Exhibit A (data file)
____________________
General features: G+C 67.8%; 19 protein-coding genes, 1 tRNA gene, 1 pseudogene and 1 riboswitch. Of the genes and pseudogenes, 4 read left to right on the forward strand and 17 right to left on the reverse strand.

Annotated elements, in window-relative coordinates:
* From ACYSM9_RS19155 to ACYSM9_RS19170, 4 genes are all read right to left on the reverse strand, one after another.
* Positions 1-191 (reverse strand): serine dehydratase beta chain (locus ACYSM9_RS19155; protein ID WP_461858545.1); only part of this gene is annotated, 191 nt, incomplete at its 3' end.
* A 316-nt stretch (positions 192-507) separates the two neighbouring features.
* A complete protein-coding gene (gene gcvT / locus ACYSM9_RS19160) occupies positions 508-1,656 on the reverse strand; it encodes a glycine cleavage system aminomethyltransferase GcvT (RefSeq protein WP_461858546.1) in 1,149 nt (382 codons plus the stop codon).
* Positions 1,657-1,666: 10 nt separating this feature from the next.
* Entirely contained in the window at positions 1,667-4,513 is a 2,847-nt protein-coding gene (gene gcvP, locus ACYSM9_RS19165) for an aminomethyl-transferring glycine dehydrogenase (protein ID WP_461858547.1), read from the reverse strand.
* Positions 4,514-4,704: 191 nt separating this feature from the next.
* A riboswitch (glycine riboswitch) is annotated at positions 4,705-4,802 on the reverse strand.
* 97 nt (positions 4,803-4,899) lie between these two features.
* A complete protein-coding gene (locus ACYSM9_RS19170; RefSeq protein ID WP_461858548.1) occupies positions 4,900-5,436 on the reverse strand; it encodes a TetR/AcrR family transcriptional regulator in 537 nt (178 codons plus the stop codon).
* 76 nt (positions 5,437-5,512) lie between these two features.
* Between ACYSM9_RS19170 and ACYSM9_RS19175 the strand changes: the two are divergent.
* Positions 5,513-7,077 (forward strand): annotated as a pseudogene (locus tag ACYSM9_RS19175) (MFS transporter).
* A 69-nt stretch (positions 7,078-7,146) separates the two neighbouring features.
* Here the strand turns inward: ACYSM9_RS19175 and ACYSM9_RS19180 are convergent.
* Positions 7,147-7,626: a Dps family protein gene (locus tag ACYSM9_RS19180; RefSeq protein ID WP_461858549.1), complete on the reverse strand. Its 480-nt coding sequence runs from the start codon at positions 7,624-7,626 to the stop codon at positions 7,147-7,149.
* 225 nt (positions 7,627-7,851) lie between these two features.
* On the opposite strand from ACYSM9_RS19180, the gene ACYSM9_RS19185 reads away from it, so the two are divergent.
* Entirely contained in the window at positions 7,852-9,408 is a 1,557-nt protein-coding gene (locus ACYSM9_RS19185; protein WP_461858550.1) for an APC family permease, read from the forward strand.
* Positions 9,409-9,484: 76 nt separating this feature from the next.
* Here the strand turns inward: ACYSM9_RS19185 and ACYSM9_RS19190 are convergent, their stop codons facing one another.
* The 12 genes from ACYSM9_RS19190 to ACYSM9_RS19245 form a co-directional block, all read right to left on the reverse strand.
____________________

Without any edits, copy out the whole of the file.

General features: G+C 67.8%; 19 protein-coding genes, 1 tRNA gene, 1 pseudogene and 1 riboswitch. Of the genes and pseudogenes, 4 read left to right on the forward strand and 17 right to left on the reverse strand.

Annotated elements, in window-relative coordinates:
* From ACYSM9_RS19155 to ACYSM9_RS19170, 4 genes are all read right to left on the reverse strand, one after another.
* Positions 1-191 (reverse strand): serine dehydratase beta chain (locus ACYSM9_RS19155; protein ID WP_461858545.1); only part of this gene is annotated, 191 nt, incomplete at its 3' end.
* A 316-nt stretch (positions 192-507) separates the two neighbouring features.
* A complete protein-coding gene (gene gcvT / locus ACYSM9_RS19160) occupies positions 508-1,656 on the reverse strand; it encodes a glycine cleavage system aminomethyltransferase GcvT (RefSeq protein WP_461858546.1) in 1,149 nt (382 codons plus the stop codon).
* Positions 1,657-1,666: 10 nt separating this feature from the next.
* Entirely contained in the window at positions 1,667-4,513 is a 2,847-nt protein-coding gene (gene gcvP, locus ACYSM9_RS19165) for an aminomethyl-transferring glycine dehydrogenase (protein ID WP_461858547.1), read from the reverse strand.
* Positions 4,514-4,704: 191 nt separating this feature from the next.
* A riboswitch (glycine riboswitch) is annotated at positions 4,705-4,802 on the reverse strand.
* 97 nt (positions 4,803-4,899) lie between these two features.
* A complete protein-coding gene (locus ACYSM9_RS19170; RefSeq protein ID WP_461858548.1) occupies positions 4,900-5,436 on the reverse strand; it encodes a TetR/AcrR family transcriptional regulator in 537 nt (178 codons plus the stop codon).
* 76 nt (positions 5,437-5,512) lie between these two features.
* Between ACYSM9_RS19170 and ACYSM9_RS19175 the strand changes: the two are divergent.
* Positions 5,513-7,077 (forward strand): annotated as a pseudogene (locus tag ACYSM9_RS19175) (MFS transporter).
* A 69-nt stretch (positions 7,078-7,146) separates the two neighbouring features.
* Here the strand turns inward: ACYSM9_RS19175 and ACYSM9_RS19180 are convergent.
* Positions 7,147-7,626: a Dps family protein gene (locus tag ACYSM9_RS19180; RefSeq protein ID WP_461858549.1), complete on the reverse strand. Its 480-nt coding sequence runs from the start codon at positions 7,624-7,626 to the stop codon at positions 7,147-7,149.
* 225 nt (positions 7,627-7,851) lie between these two features.
* On the opposite strand from ACYSM9_RS19180, the gene ACYSM9_RS19185 reads away from it, so the two are divergent.
* Entirely contained in the window at positions 7,852-9,408 is a 1,557-nt protein-coding gene (locus ACYSM9_RS19185; protein WP_461858550.1) for an APC family permease, read from the forward strand.
* Positions 9,409-9,484: 76 nt separating this feature from the next.
* Here the strand turns inward: ACYSM9_RS19185 and ACYSM9_RS19190 are convergent, their stop codons facing one another.
* The 12 genes from ACYSM9_RS19190 to ACYSM9_RS19245 form a co-directional block, all read right to left on the reverse strand.